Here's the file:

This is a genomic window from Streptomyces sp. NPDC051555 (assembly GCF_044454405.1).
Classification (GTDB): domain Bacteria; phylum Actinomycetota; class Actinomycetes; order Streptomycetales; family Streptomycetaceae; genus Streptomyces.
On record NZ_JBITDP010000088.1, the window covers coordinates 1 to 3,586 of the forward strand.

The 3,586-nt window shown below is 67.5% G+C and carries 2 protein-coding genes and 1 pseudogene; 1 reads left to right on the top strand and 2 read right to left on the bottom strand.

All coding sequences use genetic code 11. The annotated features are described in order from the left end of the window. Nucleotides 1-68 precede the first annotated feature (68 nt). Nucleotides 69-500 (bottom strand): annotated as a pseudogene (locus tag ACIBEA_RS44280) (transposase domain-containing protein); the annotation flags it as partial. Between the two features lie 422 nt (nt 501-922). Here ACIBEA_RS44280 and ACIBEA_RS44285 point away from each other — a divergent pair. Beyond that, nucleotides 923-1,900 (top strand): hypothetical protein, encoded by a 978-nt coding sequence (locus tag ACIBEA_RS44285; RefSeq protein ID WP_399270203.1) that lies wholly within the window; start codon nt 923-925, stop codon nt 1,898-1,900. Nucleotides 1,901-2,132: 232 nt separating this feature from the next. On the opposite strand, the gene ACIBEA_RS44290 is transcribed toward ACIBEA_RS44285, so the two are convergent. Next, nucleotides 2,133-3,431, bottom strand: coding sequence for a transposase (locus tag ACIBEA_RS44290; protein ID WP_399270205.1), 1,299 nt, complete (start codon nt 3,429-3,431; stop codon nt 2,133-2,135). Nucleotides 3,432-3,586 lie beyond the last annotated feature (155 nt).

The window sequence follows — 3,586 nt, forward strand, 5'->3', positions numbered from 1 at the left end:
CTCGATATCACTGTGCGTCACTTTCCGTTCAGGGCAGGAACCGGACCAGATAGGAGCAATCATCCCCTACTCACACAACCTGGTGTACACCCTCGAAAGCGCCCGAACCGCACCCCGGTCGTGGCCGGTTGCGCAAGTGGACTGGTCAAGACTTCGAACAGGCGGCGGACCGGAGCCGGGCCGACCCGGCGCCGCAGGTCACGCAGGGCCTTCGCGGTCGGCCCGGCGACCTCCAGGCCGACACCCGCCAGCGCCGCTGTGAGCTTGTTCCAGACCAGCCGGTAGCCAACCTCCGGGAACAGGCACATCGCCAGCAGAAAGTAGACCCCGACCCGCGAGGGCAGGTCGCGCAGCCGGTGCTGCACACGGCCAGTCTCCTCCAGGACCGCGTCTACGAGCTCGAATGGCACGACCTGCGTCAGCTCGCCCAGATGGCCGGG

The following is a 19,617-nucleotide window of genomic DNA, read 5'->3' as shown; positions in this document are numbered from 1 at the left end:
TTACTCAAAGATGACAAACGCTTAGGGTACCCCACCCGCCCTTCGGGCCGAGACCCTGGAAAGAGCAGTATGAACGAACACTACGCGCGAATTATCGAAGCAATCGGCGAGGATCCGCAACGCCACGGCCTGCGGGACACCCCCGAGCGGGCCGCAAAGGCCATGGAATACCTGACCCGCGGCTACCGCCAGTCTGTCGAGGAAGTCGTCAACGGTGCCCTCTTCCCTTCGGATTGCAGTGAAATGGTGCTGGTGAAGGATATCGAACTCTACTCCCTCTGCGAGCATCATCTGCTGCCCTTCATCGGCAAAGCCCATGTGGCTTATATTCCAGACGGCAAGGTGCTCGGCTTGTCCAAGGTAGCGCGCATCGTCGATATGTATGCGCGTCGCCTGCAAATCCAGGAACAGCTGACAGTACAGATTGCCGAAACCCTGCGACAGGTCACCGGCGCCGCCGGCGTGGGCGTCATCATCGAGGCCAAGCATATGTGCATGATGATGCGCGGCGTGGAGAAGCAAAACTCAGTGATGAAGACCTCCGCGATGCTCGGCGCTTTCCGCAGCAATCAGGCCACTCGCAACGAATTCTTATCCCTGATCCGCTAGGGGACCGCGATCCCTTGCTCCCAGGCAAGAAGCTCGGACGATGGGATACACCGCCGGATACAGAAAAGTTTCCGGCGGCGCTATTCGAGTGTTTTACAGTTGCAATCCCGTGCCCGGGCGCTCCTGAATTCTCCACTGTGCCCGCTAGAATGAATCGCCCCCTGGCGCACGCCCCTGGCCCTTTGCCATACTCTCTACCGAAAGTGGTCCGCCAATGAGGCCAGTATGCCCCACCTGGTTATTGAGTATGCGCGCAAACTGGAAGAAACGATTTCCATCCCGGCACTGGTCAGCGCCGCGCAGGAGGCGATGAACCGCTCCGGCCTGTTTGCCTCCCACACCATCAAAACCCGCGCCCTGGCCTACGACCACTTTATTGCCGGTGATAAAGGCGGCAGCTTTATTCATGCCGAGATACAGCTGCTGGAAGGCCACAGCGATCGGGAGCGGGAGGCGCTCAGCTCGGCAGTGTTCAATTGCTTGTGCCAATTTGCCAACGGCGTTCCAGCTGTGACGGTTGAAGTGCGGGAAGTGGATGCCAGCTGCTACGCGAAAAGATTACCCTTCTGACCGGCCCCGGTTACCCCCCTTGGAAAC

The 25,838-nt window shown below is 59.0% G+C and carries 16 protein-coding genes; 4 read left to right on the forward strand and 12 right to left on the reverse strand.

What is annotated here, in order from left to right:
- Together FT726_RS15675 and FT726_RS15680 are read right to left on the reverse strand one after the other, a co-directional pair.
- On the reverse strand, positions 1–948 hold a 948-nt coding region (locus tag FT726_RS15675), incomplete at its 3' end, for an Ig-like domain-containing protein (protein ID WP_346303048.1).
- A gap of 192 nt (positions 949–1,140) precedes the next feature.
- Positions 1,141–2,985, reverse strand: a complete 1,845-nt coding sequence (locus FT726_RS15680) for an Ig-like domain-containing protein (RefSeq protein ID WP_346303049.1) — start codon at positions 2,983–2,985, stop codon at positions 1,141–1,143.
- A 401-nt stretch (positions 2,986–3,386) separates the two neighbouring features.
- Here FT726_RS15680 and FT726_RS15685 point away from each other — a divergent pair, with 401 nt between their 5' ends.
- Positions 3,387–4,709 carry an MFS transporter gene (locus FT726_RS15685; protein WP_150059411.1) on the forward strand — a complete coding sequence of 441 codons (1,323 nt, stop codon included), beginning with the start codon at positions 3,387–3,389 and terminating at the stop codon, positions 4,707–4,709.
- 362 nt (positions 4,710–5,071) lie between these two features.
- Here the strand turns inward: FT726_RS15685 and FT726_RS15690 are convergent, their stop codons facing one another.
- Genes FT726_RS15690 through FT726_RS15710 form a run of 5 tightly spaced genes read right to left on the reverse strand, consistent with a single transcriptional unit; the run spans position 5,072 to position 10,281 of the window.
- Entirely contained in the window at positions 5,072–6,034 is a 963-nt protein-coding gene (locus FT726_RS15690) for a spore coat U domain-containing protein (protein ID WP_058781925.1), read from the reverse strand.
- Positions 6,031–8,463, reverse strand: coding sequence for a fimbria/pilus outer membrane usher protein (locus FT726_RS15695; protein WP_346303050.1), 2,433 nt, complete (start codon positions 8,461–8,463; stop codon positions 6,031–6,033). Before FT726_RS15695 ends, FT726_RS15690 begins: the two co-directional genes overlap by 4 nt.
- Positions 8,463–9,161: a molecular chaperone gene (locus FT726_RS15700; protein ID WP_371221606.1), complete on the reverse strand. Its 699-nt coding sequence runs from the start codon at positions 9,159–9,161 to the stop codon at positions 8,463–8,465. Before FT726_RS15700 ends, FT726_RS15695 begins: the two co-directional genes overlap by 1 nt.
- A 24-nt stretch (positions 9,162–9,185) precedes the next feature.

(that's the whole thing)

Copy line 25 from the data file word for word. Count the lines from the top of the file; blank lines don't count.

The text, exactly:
- A 24-nt stretch (positions 9,162–9,185) precedes the next feature.